AusAID has just joined the litany of calls for business to become more involved in development. NGOs and governments want to encourage business to deliver better quality of life in poor countries.
But it’s difficult for businesses to know how to respond to this call. Is this just one more action item to send to the folks working over in the Corporate Social Responsibility department – wherever that is? Can that tiny CSR budget be stretched beyond the existing environmental and community spending to now include development?
On the contrary. The new call is for businesses to become aware of profitable opportunities in the developing world. These opportunities will earn them a healthy profit but at the same time further development goals. This is not a CSR “add-on”.
Where the opportunities are
The fastest-growing markets are in poor or middle-income countries. Companies with foresight may choose to enter a growing market in order to gain a foothold, even if initially there are too few paying customers.
This is particularly valuable when it comes to products that customers don’t switch easily, such as mobile phones or banks. These markets can prove more profitable than expected, as poor consumers see the usefulness of the product. And the development impact can be huge: PNG’s income increased by 1.4% when mobile phones were introduced, because better market information was reaching farmers.
Healthy supply chains
Setting up a good supply chain can deliver low costs and high quality. Local suppliers and local workers may lack needed attributes such as standard business practices, and basic and specialised skills. They may even lack basic health, in an AIDS-ridden economy, with a huge impact on a supply chain.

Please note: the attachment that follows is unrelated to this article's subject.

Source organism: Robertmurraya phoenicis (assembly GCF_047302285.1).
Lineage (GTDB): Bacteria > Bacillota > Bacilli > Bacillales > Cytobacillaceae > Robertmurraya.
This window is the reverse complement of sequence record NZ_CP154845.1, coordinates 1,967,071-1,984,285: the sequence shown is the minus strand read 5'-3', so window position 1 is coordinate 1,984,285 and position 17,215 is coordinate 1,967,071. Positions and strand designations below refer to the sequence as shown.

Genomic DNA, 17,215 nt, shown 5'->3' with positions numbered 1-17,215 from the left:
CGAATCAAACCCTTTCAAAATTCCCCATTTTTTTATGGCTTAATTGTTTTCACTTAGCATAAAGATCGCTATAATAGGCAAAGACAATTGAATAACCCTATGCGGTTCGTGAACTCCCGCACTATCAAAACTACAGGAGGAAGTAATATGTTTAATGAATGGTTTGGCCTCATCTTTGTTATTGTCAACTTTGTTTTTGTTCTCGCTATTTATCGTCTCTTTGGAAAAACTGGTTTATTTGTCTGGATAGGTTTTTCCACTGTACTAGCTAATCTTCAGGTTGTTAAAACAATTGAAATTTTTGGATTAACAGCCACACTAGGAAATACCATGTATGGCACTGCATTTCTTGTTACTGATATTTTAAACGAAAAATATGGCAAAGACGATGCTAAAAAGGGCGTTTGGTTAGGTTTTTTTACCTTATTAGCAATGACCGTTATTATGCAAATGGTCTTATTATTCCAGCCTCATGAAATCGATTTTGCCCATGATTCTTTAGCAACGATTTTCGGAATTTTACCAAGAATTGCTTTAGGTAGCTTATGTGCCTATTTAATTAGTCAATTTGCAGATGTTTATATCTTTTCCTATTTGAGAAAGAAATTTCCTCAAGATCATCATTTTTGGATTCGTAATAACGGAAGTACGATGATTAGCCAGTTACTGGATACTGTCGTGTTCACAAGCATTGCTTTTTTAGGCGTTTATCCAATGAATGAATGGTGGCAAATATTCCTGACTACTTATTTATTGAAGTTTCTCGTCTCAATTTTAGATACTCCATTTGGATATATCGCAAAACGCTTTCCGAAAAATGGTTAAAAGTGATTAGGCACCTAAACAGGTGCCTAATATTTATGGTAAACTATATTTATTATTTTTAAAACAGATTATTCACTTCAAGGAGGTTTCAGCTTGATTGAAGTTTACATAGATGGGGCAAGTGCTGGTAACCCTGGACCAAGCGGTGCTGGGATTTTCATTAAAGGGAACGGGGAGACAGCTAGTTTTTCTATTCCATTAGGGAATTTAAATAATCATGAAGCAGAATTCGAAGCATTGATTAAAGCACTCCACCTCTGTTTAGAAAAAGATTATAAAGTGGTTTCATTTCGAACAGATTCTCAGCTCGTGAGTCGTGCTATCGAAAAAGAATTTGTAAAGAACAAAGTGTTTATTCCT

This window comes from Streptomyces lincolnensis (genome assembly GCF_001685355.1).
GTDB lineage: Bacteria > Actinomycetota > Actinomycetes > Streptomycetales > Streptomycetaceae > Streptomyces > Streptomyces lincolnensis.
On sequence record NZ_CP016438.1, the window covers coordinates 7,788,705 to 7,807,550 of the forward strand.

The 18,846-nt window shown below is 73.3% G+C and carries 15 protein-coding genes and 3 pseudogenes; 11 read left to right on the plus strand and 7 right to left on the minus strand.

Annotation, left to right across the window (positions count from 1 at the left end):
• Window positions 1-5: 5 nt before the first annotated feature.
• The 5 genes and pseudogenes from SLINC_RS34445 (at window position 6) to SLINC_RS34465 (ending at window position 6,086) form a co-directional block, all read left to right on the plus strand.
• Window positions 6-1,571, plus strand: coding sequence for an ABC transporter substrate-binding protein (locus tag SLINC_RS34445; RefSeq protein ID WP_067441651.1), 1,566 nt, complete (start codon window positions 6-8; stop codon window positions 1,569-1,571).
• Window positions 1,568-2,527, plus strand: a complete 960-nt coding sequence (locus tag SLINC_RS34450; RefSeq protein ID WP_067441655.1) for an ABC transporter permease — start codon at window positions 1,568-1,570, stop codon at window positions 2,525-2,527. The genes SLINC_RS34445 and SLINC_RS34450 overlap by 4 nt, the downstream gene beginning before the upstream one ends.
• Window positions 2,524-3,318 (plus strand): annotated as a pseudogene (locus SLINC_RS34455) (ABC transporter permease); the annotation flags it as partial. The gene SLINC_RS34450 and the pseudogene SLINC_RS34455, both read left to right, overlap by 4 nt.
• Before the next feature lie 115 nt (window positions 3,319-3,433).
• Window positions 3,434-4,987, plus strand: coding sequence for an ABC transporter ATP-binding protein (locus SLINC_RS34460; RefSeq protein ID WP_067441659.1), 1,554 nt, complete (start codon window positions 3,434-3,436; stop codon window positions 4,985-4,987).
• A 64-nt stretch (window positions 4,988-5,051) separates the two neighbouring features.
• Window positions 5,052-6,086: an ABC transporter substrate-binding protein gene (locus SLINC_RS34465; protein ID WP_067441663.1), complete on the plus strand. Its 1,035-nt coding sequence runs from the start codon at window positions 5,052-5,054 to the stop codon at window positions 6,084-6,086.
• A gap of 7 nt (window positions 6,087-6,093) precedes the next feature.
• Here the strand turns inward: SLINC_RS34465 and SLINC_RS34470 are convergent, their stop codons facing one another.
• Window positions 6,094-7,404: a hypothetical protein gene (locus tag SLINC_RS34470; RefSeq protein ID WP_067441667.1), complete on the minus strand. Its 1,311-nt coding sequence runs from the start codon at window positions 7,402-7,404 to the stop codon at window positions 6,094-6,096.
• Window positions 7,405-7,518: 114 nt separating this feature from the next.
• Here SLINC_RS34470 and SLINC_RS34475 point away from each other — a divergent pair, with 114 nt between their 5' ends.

A business can profit from offering training and health services, provided the subsequent competition for those better workers is not too intense. For instance, Adidas Asia worked with an NGO, Marie Stopes International, to improve the health and education of its female workers.
Tackling market failure
Information problems and bad court systems mean that many markets do not exist at all in poor countries. But this predicament represents an opening for businesses that can come up with an innovative solution to a market failure. For example, prior to microfinance, poor people in many regions could not access the legal banking sector, at any interest rate. Lending to groups was an innovation that gave them access to credit markets. Likewise, bank transfers for payments do not exist in many remote regions, where the nearest bank could be fifty miles away; thanks to Vodafone Kenya, such payments can now be made via a local mobile phone store.
Cooperation for coordination
Coordination failures occur when activities that affect each other positively fail to get off the ground. The impetus for Australian non-profit B4MD’s project in the PNG Highlands is a classic example: there was no regular transportation for agricultural produce because buyers were not aware that the region had enough surplus produce available to make the service worthwhile. Many women farmers wanted to sell produce, but no farmer on her own would have found it worthwhile to organise transport. Packaging company Visy came up with technological innovations that enabled transport of fragile produce such as eggs. There is now a sufficient supply from different producers to make a regular transport service worthwhile.
Making inroads into coordination problems can come about through several businesses working together, or a broker coming in to get this cooperation started. And introducing complementary industries (for example, a timber mill and furniture production) is often a part of this mix.
Where does CSR fit into all of this? Companies may be more likely to explore these options if there is an added benefit of stakeholder goodwill from achieving development goals. And achieving development goals may unlock more resources: AusAID’s decision to support an initiative for mobile phone banking in Cambodia indicates that aid agencies may be prepared to help if the business initiative will deliver enough development impact.
But these are side benefits to the main game: profitably opening new markets in the developing world, to the benefit of all.